I wake up some mornings with these transactions in my head. I've given up even trying to explain them to myself.

I'm likely more psycho than psychic, but it is an enerving trait, based on a 50/50 success rate.

Until I prove to myself that I am a total idiot, I'll go with my hunches.

Anonymous said...

Sorry Robert, I'm the first anon, Gary.
You have a lot of work here, and your opinions make us think as well.
Every Habs fan would like to think of Vinnie playing on the team. At 20 minutes he would still be a game breaker. But, like Crosby, he went away when he was young. For eight years they form bonds in other places, see other things, marry, buy, invest in a circle of friends. Like Biron and Briere. Montreal needs something else to hook them when available, and I think that something is class.

Me, I couldn't believe when Crosby was booed at the Bell. The cameras caught the sudden reaction in his stride, and then on his face. Something changed inside him at that moment I think.

When Vinnie signed the extension you mention a lot of Habs fans felt he was sending a message. At the time there was a lot of talk about where Vinnie belonged, he re-signed with Tampa.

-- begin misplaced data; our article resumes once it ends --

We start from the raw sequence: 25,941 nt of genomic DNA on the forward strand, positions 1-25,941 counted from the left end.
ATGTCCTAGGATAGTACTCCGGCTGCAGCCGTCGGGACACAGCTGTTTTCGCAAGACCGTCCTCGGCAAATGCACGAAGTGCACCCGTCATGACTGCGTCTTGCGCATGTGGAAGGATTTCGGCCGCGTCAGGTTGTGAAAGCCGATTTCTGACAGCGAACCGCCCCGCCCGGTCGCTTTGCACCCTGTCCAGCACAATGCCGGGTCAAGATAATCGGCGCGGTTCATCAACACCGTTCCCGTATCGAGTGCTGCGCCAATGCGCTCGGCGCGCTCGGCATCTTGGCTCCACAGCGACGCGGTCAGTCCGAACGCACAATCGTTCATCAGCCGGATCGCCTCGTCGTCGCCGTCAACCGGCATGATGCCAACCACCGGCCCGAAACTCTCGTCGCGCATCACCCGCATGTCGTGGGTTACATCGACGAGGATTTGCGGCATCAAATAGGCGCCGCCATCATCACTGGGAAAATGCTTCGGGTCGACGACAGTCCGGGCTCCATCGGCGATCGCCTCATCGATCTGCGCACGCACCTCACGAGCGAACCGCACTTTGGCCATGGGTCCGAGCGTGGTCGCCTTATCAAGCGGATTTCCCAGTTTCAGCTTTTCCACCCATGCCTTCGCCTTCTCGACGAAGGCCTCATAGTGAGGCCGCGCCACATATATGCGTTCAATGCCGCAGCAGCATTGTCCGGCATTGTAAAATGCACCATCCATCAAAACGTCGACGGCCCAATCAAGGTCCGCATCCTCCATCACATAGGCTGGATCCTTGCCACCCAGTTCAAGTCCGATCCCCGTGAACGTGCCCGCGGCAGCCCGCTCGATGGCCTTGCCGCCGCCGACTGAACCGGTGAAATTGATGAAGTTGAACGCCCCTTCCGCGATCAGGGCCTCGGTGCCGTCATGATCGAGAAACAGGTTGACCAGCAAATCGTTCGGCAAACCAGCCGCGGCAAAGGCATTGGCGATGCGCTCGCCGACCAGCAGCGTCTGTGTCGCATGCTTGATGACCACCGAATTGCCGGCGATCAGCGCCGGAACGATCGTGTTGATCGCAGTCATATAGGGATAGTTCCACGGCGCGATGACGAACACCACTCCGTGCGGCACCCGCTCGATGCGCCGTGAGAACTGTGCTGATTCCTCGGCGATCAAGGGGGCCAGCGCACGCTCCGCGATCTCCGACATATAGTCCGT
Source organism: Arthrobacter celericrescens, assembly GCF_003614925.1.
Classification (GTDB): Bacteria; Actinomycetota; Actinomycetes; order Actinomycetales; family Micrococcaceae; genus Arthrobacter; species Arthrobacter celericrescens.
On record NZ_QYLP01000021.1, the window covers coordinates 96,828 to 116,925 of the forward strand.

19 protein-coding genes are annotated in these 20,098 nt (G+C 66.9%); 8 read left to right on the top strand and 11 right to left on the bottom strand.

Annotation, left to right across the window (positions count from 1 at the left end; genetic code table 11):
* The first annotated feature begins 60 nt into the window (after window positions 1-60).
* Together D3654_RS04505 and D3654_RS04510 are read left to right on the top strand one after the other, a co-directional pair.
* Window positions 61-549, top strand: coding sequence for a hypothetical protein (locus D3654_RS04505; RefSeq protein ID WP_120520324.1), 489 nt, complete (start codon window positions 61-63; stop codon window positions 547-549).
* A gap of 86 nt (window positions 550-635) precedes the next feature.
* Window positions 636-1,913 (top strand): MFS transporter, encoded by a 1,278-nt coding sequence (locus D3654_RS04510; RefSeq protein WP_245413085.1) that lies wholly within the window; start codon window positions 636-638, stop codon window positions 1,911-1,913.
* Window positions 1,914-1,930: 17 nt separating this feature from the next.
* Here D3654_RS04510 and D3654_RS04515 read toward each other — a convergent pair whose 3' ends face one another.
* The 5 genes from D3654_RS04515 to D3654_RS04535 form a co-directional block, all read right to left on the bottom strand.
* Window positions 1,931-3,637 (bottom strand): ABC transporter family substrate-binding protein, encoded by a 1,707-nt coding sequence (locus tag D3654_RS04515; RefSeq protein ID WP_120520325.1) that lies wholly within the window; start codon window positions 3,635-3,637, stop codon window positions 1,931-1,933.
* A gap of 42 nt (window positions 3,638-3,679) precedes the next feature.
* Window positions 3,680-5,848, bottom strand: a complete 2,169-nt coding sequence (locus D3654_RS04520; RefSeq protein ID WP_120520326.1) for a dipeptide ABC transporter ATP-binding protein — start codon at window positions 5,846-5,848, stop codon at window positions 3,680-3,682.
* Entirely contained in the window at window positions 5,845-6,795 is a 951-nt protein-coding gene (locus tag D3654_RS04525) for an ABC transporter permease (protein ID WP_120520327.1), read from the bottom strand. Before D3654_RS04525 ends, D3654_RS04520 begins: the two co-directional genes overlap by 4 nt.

Now Vinnie or Crosby could write their own endorsement and contract tickets in Montreal, in Canada. But money isn't everything. When you have a choice it becomes often times, secondary.

So when Overchkin (sp?), Jagr, Crosby, or Vinnie come to the Bell, and make such beautiful moves, why can't the crowd just go quiet for a second and then applaud in admiration and respect. Sometimes those qualities are returned.

I am sorry if I implied Vinnie was booed, I do not recall if he was. Jagr and Crosby were.

Gary

Robert L said...

Thanks Gary, for the kind words and giving me a name I can better respond to.

I'm of two minds when it comes to booing opposing players. I don't hate if it is happening for a reason - like Crosby and his foolish antics from last year. But - it should never last beyond the context of one game.

Booing somebody for something they did last game, or last year, is just classless. Booing a player just because they are good, is plain dumb.

I'm not sure that Vinny re - upping with TB can be interpreted as sending any message to Canadiens fans about how he feels about the city. When he inked that contract extension, I recall certain things he said about being surprised to receive such a large offer. It was perceived, with cap realities being new then, that owners were tightening up. It is quite likely that when Lecavalier was offered such a generous sum, that he barely paused to think twice before signing.

Next time he signs, things will be different. He'll be close to 30, and may look for different challenges. Where the Cup looks headed then will have alot to do with it. I doubt that he would remain with TB if they weren't a competitive team.

It will be interesting to watch what Montreal does in the next off season in regards to the following year.